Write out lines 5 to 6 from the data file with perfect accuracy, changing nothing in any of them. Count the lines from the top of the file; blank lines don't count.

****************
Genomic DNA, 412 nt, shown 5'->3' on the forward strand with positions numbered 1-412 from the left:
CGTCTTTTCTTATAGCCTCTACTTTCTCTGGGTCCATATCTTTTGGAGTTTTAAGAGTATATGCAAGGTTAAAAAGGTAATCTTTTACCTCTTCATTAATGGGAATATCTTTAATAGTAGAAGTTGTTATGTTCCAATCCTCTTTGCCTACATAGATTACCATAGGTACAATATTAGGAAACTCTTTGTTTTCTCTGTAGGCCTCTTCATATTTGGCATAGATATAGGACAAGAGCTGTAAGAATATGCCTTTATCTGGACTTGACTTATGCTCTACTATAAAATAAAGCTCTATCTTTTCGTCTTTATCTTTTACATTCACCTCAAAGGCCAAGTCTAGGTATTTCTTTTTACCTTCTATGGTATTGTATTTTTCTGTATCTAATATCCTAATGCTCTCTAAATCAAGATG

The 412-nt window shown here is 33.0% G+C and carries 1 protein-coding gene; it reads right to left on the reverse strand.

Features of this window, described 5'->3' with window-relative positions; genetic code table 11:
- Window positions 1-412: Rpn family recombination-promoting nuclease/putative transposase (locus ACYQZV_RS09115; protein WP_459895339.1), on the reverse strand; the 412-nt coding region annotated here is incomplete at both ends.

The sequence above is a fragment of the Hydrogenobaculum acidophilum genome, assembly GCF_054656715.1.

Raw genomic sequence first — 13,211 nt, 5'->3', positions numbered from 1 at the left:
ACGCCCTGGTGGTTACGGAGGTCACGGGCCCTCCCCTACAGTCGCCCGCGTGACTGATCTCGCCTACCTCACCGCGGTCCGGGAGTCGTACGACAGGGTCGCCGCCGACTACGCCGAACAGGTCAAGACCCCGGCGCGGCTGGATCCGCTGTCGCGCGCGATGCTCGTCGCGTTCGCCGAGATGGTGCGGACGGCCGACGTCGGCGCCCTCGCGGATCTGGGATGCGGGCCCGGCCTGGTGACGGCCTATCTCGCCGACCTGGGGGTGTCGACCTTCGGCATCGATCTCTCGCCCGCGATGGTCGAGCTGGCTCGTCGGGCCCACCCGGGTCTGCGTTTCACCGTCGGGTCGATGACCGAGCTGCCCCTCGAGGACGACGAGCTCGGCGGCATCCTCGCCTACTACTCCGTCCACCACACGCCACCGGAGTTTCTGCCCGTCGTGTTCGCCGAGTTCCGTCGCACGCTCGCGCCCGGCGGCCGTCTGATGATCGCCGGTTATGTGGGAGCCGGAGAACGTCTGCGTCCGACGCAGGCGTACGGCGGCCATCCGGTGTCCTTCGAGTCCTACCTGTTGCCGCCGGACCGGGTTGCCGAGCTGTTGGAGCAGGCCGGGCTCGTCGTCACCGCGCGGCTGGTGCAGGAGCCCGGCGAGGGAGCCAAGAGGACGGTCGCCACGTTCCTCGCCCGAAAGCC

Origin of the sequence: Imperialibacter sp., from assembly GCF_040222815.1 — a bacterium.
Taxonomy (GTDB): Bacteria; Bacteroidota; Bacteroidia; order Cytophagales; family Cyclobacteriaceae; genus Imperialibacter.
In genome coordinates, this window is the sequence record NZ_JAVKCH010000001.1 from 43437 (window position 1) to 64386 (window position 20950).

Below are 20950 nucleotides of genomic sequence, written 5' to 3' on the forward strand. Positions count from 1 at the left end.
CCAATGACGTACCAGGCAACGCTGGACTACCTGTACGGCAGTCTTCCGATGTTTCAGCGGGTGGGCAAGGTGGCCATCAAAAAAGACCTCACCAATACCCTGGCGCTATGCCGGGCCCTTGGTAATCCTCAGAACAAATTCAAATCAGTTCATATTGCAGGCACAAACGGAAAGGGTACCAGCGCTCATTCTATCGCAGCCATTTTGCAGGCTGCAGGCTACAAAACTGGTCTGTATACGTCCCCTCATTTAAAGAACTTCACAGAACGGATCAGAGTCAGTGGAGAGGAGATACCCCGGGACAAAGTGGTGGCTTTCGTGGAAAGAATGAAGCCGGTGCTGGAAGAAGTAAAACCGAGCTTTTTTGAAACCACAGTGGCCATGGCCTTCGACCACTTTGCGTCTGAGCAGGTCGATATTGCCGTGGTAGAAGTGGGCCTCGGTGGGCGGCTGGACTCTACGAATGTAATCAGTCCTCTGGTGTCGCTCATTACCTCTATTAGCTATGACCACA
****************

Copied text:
- Window positions 1-412: Rpn family recombination-promoting nuclease/putative transposase (locus ACYQZV_RS09115; protein WP_459895339.1), on the reverse strand; the 412-nt coding region annotated here is incomplete at both ends.

The sequence above is a fragment of the Hydrogenobaculum acidophilum genome, assembly GCF_054656715.1.